"Thoroughly enlightening....Savage's analytical powers are as taut as his storytelling." --Richard Robbins, Pittsburgh Tribune-Review
"should have been a finalist for this year's general non-fiction Pulitzer Prize..."
--Barbara Groseclose, CAA Reviews
From the Inside Flap
Monument Wars is the best single work I've read on the idea of the 'monument' in American culture, the best single analysis and history of Washington's shrines. In his rich and riveting analyses of the Washington Mall, Kirk Savage brilliantly re-animates its monuments with the stories of their often fraught and contentious origins. This is also a philosophical treatise on the paradox of lively American democratic ideals as they find fixed form in stone and mortar. Monument Wars is an outstanding achievement.”James E. Young, author of The Texture of Memory and At Memory's Edge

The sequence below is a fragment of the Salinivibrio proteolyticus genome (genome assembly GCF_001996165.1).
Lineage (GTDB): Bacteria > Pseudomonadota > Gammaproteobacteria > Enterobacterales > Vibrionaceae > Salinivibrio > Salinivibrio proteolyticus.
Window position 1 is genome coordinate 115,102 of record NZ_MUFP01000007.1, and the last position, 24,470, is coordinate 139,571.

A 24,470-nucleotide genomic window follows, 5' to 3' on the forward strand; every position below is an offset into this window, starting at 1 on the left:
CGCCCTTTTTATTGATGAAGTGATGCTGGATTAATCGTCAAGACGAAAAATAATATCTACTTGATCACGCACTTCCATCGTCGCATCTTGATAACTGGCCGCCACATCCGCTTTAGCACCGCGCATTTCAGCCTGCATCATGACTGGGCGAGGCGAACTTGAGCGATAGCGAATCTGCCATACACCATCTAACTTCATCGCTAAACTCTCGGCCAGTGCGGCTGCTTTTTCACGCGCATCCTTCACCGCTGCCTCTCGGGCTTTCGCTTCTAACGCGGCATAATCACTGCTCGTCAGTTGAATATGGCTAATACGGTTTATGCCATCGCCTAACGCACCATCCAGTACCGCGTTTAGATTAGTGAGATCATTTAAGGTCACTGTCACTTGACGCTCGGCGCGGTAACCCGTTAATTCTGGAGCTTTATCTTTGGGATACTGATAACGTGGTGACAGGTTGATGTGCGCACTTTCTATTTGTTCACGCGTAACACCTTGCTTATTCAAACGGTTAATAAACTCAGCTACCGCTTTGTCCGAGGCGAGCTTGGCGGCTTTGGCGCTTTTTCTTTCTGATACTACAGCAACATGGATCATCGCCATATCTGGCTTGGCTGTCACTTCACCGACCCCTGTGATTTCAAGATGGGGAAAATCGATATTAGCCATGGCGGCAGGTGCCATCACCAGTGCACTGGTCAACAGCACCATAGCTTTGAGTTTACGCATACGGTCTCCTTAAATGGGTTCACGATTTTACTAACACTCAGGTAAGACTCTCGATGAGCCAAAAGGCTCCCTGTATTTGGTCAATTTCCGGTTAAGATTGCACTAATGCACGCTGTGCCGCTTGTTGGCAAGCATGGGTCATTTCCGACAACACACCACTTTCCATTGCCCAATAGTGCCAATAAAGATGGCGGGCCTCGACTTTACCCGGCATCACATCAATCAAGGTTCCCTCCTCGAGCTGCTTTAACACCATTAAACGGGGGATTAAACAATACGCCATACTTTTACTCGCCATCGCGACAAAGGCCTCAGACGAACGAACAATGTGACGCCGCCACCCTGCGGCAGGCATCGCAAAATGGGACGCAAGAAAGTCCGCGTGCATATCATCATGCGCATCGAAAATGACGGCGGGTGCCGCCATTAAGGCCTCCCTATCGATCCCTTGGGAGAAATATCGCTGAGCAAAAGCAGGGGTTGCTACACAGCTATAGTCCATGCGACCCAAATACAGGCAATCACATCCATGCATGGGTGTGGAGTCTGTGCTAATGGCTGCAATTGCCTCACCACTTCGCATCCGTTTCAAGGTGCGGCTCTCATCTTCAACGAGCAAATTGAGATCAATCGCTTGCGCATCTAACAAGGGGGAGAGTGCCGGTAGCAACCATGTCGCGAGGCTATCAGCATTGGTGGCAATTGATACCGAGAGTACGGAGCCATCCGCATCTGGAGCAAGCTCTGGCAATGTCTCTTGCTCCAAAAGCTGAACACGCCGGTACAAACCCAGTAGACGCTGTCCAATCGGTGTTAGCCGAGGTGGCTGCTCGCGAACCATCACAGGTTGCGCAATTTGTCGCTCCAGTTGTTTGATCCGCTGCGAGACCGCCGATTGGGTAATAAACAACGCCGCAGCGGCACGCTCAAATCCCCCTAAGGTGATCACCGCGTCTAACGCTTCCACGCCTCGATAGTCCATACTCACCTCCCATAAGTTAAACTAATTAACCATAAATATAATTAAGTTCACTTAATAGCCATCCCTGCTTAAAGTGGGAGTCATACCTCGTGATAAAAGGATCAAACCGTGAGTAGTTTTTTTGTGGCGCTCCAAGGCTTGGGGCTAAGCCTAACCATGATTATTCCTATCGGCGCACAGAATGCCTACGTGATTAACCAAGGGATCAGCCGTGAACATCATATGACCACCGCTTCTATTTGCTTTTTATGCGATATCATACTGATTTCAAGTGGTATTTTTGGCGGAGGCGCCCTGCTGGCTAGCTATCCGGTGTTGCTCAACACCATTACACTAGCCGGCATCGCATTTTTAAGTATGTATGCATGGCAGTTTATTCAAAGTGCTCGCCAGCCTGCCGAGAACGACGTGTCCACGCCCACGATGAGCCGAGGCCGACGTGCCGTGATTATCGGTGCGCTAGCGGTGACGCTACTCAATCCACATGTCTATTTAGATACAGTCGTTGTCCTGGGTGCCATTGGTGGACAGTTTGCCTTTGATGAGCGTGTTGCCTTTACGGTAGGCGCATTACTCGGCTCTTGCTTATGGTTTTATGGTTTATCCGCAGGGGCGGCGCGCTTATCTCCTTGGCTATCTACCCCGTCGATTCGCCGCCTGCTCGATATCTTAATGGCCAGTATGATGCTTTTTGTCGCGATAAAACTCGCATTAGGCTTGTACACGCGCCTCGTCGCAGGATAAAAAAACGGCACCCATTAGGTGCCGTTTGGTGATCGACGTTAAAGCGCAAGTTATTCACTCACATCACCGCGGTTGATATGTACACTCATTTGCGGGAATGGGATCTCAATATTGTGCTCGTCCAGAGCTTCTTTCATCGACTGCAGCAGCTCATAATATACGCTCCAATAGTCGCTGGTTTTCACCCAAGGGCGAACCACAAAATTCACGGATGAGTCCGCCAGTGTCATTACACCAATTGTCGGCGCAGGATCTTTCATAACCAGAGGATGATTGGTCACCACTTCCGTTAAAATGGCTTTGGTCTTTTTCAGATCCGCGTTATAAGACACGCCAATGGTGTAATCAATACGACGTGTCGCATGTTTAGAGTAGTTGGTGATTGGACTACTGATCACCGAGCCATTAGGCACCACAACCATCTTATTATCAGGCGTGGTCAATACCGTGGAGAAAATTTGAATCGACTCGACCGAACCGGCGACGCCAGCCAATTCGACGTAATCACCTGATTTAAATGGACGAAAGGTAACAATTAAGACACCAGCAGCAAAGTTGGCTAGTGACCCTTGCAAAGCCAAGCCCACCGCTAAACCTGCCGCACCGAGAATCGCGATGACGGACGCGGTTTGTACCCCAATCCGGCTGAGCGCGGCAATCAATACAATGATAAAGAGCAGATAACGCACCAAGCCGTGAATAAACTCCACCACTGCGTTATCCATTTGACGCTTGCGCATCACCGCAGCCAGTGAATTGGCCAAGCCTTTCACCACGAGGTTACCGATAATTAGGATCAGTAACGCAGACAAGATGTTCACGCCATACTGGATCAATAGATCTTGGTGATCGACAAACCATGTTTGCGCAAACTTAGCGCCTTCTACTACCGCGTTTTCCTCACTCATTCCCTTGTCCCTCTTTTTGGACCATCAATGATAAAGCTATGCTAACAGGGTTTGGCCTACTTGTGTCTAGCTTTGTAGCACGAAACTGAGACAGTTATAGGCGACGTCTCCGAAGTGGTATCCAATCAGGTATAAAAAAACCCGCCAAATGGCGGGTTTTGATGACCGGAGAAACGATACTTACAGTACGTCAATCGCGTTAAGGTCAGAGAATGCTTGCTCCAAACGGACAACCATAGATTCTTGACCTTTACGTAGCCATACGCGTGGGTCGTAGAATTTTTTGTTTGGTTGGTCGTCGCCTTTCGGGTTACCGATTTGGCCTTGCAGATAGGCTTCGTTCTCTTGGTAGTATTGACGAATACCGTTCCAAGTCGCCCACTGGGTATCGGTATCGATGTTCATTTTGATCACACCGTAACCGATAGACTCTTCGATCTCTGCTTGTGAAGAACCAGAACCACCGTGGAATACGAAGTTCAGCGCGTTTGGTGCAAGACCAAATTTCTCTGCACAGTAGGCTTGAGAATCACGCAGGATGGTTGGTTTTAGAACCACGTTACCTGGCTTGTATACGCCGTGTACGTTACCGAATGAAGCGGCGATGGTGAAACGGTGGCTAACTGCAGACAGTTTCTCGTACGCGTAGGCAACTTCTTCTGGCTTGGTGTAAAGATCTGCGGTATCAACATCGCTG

No one does art history and the history of memory as sublimely as Kirk Savage. In this book of extraordinary research and widely accessible prose, Savage brilliantly shows how America's most sacred and visible public space has evolved. He also demonstrates how the Washington Mall has become, for Americans, the preeminent space where the very idea of a monument has constantly changed. And above all, Savage writes with deep sensitivity about the sometimes tortured, always fascinating politics of national memory. The Mall appears monumentally fixed. But after reading Savage, no one will be able to gaze upon its stunning vistas without realizing that it is a turbulent, unsteady story of how a republic memorializes itself.”David W. Blight, author of Race and Reunion: The Civil War in American Memory
Kirk Savage maps Washington's ubiquitous monuments within the symbolic cityscape fashioned by the city's planners and rulers, creating a luminous, insightful record of our national political enthusiasms and obsessions. At once an art history of monuments and a landscape history of political theater, Monument Wars is a worthy successor to Savage's classic Standing Soldiers, Kneeling Slaves.”Dell Upton, University of California, Los Angeles